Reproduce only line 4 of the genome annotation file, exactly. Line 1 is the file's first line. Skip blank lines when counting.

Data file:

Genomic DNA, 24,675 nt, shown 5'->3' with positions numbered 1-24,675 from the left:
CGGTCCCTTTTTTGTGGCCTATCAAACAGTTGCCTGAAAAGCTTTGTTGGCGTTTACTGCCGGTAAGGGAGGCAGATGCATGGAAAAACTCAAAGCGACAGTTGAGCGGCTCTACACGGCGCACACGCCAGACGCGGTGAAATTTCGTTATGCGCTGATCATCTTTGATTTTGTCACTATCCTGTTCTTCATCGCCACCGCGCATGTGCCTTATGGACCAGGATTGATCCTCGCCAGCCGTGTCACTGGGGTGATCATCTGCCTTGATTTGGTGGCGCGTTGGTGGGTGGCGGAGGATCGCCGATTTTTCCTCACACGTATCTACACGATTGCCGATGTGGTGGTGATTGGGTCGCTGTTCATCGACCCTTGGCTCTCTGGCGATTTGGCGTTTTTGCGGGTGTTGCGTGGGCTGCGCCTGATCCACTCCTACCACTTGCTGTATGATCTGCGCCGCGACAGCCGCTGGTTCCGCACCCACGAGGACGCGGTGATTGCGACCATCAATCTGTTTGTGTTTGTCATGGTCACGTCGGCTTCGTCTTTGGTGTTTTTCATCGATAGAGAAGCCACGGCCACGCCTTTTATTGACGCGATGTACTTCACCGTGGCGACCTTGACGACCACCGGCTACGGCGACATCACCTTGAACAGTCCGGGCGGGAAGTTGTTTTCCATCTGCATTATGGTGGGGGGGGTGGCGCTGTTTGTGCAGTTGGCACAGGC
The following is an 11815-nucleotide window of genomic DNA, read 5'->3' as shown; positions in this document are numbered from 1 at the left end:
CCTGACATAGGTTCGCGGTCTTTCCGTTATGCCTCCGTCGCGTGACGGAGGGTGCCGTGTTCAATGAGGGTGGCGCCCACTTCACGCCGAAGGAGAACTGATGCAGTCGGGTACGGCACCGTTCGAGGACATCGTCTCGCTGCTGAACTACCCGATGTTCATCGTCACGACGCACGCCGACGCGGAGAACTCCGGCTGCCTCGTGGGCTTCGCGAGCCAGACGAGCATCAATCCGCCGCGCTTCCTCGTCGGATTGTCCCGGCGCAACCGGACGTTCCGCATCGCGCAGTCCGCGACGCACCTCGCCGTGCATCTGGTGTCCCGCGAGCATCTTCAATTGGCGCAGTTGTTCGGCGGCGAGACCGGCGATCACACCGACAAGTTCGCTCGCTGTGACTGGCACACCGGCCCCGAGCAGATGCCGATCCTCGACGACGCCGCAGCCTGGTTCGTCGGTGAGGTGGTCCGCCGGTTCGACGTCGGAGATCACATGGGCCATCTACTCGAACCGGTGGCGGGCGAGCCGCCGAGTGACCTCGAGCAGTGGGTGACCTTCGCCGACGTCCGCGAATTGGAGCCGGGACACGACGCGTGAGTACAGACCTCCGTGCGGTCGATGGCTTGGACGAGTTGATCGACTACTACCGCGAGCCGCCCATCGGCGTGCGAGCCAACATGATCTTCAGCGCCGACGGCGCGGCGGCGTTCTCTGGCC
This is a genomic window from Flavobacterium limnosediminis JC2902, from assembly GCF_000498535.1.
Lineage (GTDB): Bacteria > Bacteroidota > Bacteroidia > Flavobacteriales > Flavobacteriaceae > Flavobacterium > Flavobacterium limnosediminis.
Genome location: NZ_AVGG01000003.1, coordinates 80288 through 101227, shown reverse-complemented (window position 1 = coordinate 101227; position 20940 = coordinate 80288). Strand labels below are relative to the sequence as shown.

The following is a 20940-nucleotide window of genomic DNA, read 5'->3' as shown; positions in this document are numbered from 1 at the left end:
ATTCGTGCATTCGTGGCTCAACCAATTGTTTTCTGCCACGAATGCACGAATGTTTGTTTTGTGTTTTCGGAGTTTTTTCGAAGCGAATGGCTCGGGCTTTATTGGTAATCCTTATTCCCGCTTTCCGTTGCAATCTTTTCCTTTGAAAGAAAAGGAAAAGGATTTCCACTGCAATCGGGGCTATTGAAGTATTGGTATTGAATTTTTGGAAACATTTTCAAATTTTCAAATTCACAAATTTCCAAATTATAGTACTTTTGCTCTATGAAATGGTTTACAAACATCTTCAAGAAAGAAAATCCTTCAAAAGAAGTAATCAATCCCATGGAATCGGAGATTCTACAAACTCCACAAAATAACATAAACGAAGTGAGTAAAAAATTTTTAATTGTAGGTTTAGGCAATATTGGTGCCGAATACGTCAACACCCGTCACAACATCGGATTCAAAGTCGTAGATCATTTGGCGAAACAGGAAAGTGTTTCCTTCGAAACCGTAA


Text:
CCTGACATAGGTTCGCGGTCTTTCCGTTATGCCTCCGTCGCGTGACGGAGGGTGCCGTGTTCAATGAGGGTGGCGCCCACTTCACGCCGAAGGAGAACTGATGCAGTCGGGTACGGCACCGTTCGAGGACATCGTCTCGCTGCTGAACTACCCGATGTTCATCGTCACGACGCACGCCGACGCGGAGAACTCCGGCTGCCTCGTGGGCTTCGCGAGCCAGACGAGCATCAATCCGCCGCGCTTCCTCGTCGGATTGTCCCGGCGCAACCGGACGTTCCGCATCGCGCAGTCCGCGACGCACCTCGCCGTGCATCTGGTGTCCCGCGAGCATCTTCAATTGGCGCAGTTGTTCGGCGGCGAGACCGGCGATCACACCGACAAGTTCGCTCGCTGTGACTGGCACACCGGCCCCGAGCAGATGCCGATCCTCGACGACGCCGCAGCCTGGTTCGTCGGTGAGGTGGTCCGCCGGTTCGACGTCGGAGATCACATGGGCCATCTACTCGAACCGGTGGCGGGCGAGCCGCCGAGTGACCTCGAGCAGTGGGTGACCTTCGCCGACGTCCGCGAATTGGAGCCGGGACACGACGCGTGAGTACAGACCTCCGTGCGGTCGATGGCTTGGACGAGTTGATCGACTACTACCGCGAGCCGCCCATCGGCGTGCGAGCCAACATGATCTTCAGCGCCGACGGCGCGGCGGCGTTCTCTGGCC